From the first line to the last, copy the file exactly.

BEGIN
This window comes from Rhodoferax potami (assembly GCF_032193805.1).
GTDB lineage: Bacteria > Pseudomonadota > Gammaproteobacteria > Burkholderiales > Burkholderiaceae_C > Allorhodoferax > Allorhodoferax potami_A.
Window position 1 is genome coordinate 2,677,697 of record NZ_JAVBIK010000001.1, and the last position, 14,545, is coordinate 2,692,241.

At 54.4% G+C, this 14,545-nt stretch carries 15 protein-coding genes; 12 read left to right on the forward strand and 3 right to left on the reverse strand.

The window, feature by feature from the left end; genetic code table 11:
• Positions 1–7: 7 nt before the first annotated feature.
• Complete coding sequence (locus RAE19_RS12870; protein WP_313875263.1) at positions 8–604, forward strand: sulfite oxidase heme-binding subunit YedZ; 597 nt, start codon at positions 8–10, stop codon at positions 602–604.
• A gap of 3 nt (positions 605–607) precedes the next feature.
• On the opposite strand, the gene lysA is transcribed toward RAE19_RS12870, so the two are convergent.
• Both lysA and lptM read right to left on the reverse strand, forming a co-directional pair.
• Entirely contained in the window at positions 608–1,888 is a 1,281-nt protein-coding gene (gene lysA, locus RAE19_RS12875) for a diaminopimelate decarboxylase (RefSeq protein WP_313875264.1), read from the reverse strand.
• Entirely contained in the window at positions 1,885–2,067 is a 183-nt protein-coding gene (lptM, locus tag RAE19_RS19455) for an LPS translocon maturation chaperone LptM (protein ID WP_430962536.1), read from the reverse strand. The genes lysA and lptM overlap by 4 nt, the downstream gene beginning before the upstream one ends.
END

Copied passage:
This window comes from Rhodoferax potami (assembly GCF_032193805.1).
GTDB lineage: Bacteria > Pseudomonadota > Gammaproteobacteria > Burkholderiales > Burkholderiaceae_C > Allorhodoferax > Allorhodoferax potami_A.
Window position 1 is genome coordinate 2,677,697 of record NZ_JAVBIK010000001.1, and the last position, 14,545, is coordinate 2,692,241.

At 54.4% G+C, this 14,545-nt stretch carries 15 protein-coding genes; 12 read left to right on the forward strand and 3 right to left on the reverse strand.

The window, feature by feature from the left end; genetic code table 11:
• Positions 1–7: 7 nt before the first annotated feature.
• Complete coding sequence (locus RAE19_RS12870; protein WP_313875263.1) at positions 8–604, forward strand: sulfite oxidase heme-binding subunit YedZ; 597 nt, start codon at positions 8–10, stop codon at positions 602–604.
• A gap of 3 nt (positions 605–607) precedes the next feature.
• On the opposite strand, the gene lysA is transcribed toward RAE19_RS12870, so the two are convergent.
• Both lysA and lptM read right to left on the reverse strand, forming a co-directional pair.
• Entirely contained in the window at positions 608–1,888 is a 1,281-nt protein-coding gene (gene lysA, locus RAE19_RS12875) for a diaminopimelate decarboxylase (RefSeq protein WP_313875264.1), read from the reverse strand.
• Entirely contained in the window at positions 1,885–2,067 is a 183-nt protein-coding gene (lptM, locus tag RAE19_RS19455) for an LPS translocon maturation chaperone LptM (protein ID WP_430962536.1), read from the reverse strand. The genes lysA and lptM overlap by 4 nt, the downstream gene beginning before the upstream one ends.